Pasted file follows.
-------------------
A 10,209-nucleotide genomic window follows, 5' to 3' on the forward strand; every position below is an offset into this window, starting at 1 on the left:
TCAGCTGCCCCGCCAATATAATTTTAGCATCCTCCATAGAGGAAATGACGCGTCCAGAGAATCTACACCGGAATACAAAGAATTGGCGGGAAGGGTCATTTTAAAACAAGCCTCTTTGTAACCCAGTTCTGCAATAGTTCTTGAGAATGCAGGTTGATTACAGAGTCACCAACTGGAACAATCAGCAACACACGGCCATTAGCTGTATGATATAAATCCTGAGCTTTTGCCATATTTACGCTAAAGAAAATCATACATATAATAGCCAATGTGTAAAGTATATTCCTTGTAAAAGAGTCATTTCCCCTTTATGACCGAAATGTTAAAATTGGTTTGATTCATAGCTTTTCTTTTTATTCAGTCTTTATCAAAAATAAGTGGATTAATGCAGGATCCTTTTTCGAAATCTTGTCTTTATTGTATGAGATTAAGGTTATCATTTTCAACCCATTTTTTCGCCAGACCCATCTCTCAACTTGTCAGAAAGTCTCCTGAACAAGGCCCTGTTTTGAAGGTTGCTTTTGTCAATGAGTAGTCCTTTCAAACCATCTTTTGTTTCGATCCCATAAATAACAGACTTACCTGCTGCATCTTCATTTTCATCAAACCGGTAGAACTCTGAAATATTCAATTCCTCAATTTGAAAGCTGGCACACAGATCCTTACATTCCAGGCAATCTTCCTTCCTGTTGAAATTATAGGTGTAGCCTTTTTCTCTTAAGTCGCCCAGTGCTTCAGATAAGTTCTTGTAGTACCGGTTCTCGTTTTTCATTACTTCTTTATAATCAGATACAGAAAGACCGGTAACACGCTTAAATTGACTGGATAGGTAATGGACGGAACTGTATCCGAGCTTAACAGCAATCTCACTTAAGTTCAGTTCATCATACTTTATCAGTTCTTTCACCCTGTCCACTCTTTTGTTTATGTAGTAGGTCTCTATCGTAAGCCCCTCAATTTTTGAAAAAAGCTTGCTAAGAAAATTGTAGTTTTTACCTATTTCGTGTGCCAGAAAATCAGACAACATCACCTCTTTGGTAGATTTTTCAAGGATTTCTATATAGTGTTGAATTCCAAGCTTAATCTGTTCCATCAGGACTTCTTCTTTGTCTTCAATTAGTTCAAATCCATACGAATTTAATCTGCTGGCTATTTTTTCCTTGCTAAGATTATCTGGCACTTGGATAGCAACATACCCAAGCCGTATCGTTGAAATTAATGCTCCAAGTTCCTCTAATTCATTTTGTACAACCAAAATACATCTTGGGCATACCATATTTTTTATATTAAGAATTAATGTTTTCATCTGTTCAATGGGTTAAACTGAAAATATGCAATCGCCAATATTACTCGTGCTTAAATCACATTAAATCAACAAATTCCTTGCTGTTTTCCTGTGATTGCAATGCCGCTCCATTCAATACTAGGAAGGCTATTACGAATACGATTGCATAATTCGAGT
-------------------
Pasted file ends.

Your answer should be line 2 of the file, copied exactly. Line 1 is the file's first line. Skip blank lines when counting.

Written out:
TCAGCTGCCCCGCCAATATAATTTTAGCATCCTCCATAGAGGAAATGACGCGTCCAGAGAATCTACACCGGAATACAAAGAATTGGCGGGAAGGGTCATTTTAAAACAAGCCTCTTTGTAACCCAGTTCTGCAATAGTTCTTGAGAATGCAGGTTGATTACAGAGTCACCAACTGGAACAATCAGCAACACACGGCCATTAGCTGTATGATATAAATCCTGAGCTTTTGCCATATTTACGCTAAAGAAAATCATACATATAATAGCCAATGTGTAAAGTATATTCCTTGTAAAAGAGTCATTTCCCCTTTATGACCGAAATGTTAAAATTGGTTTGATTCATAGCTTTTCTTTTTATTCAGTCTTTATCAAAAATAAGTGGATTAATGCAGGATCCTTTTTCGAAATCTTGTCTTTATTGTATGAGATTAAGGTTATCATTTTCAACCCATTTTTTCGCCAGACCCATCTCTCAACTTGTCAGAAAGTCTCCTGAACAAGGCCCTGTTTTGAAGGTTGCTTTTGTCAATGAGTAGTCCTTTCAAACCATCTTTTGTTTCGATCCCATAAATAACAGACTTACCTGCTGCATCTTCATTTTCATCAAACCGGTAGAACTCTGAAATATTCAATTCCTCAATTTGAAAGCTGGCACACAGATCCTTACATTCCAGGCAATCTTCCTTCCTGTTGAAATTATAGGTGTAGCCTTTTTCTCTTAAGTCGCCCAGTGCTTCAGATAAGTTCTTGTAGTACCGGTTCTCGTTTTTCATTACTTCTTTATAATCAGATACAGAAAGACCGGTAACACGCTTAAATTGACTGGATAGGTAATGGACGGAACTGTATCCGAGCTTAACAGCAATCTCACTTAAGTTCAGTTCATCATACTTTATCAGTTCTTTCACCCTGTCCACTCTTTTGTTTATGTAGTAGGTCTCTATCGTAAGCCCCTCAATTTTTGAAAAAAGCTTGCTAAGAAAATTGTAGTTTTTACCTATTTCGTGTGCCAGAAAATCAGACAACATCACCTCTTTGGTAGATTTTTCAAGGATTTCTATATAGTGTTGAATTCCAAGCTTAATCTGTTCCATCAGGACTTCTTCTTTGTCTTCAATTAGTTCAAATCCATACGAATTTAATCTGCTGGCTATTTTTTCCTTGCTAAGATTATCTGGCACTTGGATAGCAACATACCCAAGCCGTATCGTTGAAATTAATGCTCCAAGTTCCTCTAATTCATTTTGTACAACCAAAATACATCTTGGGCATACCATATTTTTTATATTAAGAATTAATGTTTTCATCTGTTCAATGGGTTAAACTGAAAATATGCAATCGCCAATATTACTCGTGCTTAAATCACATTAAATCAACAAATTCCTTGCTGTTTTCCTGTGATTGCAATGCCGCTCCATTCAATACTAGGAAGGCTATTACGAATACGATTGCATAATTCGAGT